Yeah, for me, the topic would be financial model. Companies come in, and they’re asking for money. And I go, where’s the model and they either give me accounting, or they give me some kind of a few numbers and a chart going up to the right, a real financial model that has levers in it, where you can say what happens if something gets better or worse financial modeling, it appears to be a lost art form.

50:16
Love it, or what investor has influenced you most?

50:20
I think the investment investor that not super well known but a guy named Jim McLean, who was at crosslink is an incredible Harvard pedigree. But the reason is, the reason he impressed me or influenced me the most is he’s a career venture capitalist, right? He started day one in business in venture capital. So that’s his profession. He’s not a entrepreneur in residence, or a converted lawyer, or an MBA turned venture capitalists this. This was his career from day one out of Harvard and Berkeley. And so guys, super impressive. Jim Mclean from a crosslink capital. Love it.

51:00
We’re in what’s the one thing you know, you need to get better at?

51:04
Wow, well, it’s not pitching. You got that down? I mean, truth. If I look inside, I swear a lot. It’s probably not appropriate for nine out of the 10 places that I go or speak at or pitch. I just like to maybe be able to like put a well cap on the oil Gusher. That is my personality, and just not swear as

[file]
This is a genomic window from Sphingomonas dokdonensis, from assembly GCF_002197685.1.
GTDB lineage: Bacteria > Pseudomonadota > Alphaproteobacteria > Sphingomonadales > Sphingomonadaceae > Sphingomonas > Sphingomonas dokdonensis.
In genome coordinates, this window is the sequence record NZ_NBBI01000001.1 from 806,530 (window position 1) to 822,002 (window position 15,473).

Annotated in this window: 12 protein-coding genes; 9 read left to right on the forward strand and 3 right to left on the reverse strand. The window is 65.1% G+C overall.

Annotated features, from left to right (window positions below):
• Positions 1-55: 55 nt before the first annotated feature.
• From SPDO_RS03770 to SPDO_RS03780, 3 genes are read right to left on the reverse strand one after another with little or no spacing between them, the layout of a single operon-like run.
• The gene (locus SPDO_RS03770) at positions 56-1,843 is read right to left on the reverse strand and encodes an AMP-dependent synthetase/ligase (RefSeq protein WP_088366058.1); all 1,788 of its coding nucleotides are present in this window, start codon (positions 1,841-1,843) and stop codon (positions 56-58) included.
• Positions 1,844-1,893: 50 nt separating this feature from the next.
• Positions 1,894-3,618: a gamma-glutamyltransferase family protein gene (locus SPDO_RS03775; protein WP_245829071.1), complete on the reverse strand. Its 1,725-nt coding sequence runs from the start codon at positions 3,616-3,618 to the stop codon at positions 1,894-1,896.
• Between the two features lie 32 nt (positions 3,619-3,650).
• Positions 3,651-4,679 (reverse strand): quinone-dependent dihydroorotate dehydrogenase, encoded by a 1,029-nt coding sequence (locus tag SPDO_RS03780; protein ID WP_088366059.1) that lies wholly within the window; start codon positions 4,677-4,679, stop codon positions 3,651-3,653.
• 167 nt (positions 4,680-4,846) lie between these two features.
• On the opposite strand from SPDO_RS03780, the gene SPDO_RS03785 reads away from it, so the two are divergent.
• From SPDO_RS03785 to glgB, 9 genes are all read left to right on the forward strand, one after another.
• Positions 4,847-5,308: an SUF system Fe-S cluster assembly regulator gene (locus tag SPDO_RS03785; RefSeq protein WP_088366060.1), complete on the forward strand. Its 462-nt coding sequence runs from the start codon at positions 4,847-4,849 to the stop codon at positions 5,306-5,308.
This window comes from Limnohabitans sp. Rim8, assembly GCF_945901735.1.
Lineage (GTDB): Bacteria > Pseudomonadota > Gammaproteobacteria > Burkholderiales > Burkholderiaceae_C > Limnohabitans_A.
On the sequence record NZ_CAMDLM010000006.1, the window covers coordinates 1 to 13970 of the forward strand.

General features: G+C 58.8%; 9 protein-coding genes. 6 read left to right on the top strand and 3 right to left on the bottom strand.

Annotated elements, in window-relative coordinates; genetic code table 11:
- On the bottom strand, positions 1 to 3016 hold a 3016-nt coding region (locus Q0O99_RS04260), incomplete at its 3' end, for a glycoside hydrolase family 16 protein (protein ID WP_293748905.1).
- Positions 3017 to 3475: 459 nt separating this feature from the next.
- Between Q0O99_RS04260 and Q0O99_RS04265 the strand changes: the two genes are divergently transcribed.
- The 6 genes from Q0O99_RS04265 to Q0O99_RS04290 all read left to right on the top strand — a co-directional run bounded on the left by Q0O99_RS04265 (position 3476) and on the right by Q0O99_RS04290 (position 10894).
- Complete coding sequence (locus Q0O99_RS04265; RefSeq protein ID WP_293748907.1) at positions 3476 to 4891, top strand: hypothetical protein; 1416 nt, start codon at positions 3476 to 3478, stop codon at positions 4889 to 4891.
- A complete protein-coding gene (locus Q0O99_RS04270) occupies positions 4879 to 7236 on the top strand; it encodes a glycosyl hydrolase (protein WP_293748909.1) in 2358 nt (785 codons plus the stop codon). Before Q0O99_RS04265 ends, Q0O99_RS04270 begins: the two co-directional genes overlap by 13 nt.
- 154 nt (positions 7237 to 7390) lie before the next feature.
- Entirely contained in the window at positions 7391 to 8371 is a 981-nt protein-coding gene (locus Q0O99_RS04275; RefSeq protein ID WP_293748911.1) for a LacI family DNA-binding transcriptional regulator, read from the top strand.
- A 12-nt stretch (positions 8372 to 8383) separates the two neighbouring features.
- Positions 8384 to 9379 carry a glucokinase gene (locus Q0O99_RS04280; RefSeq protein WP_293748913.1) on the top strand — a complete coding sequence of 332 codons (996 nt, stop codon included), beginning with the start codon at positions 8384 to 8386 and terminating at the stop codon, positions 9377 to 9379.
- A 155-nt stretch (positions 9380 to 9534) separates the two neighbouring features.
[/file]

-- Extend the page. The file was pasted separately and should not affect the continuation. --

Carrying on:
51:29
much. And then finally, what’s the best way for listeners to connect with you? Oh, yeah,

51:34
if you really want good stuff, you go over to pitch anything.com and just put your email in there. We’ll send you only high quality stuff that you can use tomorrow in your next sale or pitch. So I’m Oren at Pitch Anything but go to pitch anything.com. Put your email in there, and we’ll take good care of you.

51:55
The man is Oren Klaff. The book is flip the script, getting people to think your idea is their idea. Oren, thanks so much for the time today. I’ve been a fan for years and a reader of your books and look forward to the next one.

52:08
Hey, Nick, I appreciate it. You are a good interviewer. I’ve done a lot of 1000 podcasts maybe and you can get some rough experiences, but the time flies, thank you for being patient as I talked over you or interrupted you, or but I really appreciate this interviewing style. So thank you. Likewise,

52:25
you’re the man. Thanks, Lauren.

That will wrap up today’s episode. Thanks for joining us here on the show. And if you’d like to get involved further, you can join our investment group for free on AngelList. Head over to angel.co in search for new stack ventures. There you can back the syndicate to see our deal flow. See how we choose startups to invest in and read our thesis on investment in each startup we choose. As always show notes and links for the interview are at full ratchet.net And until next time, remember to over prepare, choose carefully and invest competently. Thanks for joining us